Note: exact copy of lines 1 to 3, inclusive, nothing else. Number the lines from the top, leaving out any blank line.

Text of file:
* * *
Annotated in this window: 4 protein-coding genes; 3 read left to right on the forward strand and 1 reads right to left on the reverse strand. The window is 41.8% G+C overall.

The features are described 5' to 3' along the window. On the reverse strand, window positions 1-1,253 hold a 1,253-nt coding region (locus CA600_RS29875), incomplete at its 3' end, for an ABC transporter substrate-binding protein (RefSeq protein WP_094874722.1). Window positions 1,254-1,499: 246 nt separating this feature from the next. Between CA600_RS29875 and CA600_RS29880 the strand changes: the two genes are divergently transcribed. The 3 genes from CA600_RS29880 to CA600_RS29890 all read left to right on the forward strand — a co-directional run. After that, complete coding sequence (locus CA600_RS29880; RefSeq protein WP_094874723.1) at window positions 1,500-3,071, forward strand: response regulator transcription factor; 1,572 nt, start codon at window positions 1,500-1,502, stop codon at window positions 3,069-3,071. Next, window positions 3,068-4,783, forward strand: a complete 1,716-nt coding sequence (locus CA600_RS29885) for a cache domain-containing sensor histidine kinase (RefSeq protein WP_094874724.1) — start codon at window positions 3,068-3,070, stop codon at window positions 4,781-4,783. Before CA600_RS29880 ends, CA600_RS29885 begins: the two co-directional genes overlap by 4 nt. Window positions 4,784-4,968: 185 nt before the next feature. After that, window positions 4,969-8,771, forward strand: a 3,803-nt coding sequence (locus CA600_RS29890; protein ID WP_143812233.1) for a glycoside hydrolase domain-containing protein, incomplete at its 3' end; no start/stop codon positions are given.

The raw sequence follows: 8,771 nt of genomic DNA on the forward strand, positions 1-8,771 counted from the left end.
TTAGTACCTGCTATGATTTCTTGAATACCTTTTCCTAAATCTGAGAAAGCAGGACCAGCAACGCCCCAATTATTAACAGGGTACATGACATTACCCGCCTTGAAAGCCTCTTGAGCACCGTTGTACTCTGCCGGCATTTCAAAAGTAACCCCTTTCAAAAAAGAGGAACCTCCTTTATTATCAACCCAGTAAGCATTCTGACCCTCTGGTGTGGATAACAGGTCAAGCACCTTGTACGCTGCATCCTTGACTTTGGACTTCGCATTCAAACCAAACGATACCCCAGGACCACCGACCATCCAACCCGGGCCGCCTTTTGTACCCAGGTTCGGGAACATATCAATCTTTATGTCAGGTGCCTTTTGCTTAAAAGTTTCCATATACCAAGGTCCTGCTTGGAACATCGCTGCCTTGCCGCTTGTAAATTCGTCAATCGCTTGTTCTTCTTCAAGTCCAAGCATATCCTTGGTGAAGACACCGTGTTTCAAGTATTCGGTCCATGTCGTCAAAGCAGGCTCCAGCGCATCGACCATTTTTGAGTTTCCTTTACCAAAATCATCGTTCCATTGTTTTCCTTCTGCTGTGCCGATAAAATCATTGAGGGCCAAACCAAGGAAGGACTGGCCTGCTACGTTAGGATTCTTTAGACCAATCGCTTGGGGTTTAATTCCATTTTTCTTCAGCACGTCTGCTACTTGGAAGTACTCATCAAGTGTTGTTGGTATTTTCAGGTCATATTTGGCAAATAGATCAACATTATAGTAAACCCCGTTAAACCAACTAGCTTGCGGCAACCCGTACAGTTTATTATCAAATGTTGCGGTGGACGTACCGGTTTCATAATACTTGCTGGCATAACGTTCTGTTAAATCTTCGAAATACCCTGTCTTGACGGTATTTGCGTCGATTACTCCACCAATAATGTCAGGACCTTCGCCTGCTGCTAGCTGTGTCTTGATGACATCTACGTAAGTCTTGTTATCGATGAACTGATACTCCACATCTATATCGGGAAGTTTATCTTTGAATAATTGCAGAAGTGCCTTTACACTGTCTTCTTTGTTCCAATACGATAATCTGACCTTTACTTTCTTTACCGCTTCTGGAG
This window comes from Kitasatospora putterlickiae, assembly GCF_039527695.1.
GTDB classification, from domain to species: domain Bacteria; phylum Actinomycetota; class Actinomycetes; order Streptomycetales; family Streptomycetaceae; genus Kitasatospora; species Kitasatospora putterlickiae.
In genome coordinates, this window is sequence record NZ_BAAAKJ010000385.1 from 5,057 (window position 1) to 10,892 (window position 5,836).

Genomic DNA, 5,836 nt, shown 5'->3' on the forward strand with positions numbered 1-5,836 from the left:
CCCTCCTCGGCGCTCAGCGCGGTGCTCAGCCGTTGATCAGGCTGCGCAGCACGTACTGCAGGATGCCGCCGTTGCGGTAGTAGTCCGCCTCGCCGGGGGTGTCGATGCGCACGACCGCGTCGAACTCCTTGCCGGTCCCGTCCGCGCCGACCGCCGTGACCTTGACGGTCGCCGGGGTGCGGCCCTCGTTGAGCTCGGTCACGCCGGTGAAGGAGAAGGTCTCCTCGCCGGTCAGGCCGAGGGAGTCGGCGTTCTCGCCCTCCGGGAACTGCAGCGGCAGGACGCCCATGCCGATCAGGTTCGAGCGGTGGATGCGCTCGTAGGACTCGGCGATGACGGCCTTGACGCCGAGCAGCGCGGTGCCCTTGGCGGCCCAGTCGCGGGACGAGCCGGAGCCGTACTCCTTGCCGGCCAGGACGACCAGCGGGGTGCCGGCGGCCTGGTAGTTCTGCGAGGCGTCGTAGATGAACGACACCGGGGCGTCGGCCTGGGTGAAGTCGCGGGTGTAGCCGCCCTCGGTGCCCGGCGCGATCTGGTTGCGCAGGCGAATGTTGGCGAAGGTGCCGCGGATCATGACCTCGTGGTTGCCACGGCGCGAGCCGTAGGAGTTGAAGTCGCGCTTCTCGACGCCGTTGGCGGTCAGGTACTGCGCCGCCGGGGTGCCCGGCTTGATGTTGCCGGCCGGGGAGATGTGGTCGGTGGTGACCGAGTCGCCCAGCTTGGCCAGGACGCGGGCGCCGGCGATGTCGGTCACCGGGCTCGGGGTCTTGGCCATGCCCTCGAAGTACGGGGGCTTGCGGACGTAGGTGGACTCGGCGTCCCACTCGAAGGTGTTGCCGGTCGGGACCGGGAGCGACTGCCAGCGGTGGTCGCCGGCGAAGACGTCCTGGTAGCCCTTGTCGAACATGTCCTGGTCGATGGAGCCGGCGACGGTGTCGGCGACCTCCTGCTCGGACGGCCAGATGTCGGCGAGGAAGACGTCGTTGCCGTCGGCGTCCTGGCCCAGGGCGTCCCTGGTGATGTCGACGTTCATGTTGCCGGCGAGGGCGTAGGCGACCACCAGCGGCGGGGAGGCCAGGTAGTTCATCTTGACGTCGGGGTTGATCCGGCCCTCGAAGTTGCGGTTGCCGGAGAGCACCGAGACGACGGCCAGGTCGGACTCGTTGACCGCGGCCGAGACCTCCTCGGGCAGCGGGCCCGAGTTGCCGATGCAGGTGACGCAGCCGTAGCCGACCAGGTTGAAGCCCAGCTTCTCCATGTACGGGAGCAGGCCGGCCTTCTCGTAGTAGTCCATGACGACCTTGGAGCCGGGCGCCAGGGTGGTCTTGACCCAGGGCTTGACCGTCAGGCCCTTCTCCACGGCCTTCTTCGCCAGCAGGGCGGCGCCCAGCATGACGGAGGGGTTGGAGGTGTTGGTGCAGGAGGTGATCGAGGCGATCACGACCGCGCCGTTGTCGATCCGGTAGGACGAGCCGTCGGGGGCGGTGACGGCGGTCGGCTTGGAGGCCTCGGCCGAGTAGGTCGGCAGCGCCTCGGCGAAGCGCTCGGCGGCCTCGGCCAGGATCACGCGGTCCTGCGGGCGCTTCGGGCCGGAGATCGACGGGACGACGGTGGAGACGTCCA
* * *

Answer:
Annotated in this window: 4 protein-coding genes; 3 read left to right on the forward strand and 1 reads right to left on the reverse strand. The window is 41.8% G+C overall.

The features are described 5' to 3' along the window. On the reverse strand, window positions 1-1,253 hold a 1,253-nt coding region (locus CA600_RS29875), incomplete at its 3' end, for an ABC transporter substrate-binding protein (RefSeq protein WP_094874722.1). Window positions 1,254-1,499: 246 nt separating this feature from the next. Between CA600_RS29875 and CA600_RS29880 the strand changes: the two genes are divergently transcribed. The 3 genes from CA600_RS29880 to CA600_RS29890 all read left to right on the forward strand — a co-directional run. After that, complete coding sequence (locus CA600_RS29880; RefSeq protein WP_094874723.1) at window positions 1,500-3,071, forward strand: response regulator transcription factor; 1,572 nt, start codon at window positions 1,500-1,502, stop codon at window positions 3,069-3,071. Next, window positions 3,068-4,783, forward strand: a complete 1,716-nt coding sequence (locus CA600_RS29885) for a cache domain-containing sensor histidine kinase (RefSeq protein WP_094874724.1) — start codon at window positions 3,068-3,070, stop codon at window positions 4,781-4,783. Before CA600_RS29880 ends, CA600_RS29885 begins: the two co-directional genes overlap by 4 nt. Window positions 4,784-4,968: 185 nt before the next feature. After that, window positions 4,969-8,771, forward strand: a 3,803-nt coding sequence (locus CA600_RS29890; protein ID WP_143812233.1) for a glycoside hydrolase domain-containing protein, incomplete at its 3' end; no start/stop codon positions are given.

The raw sequence follows: 8,771 nt of genomic DNA on the forward strand, positions 1-8,771 counted from the left end.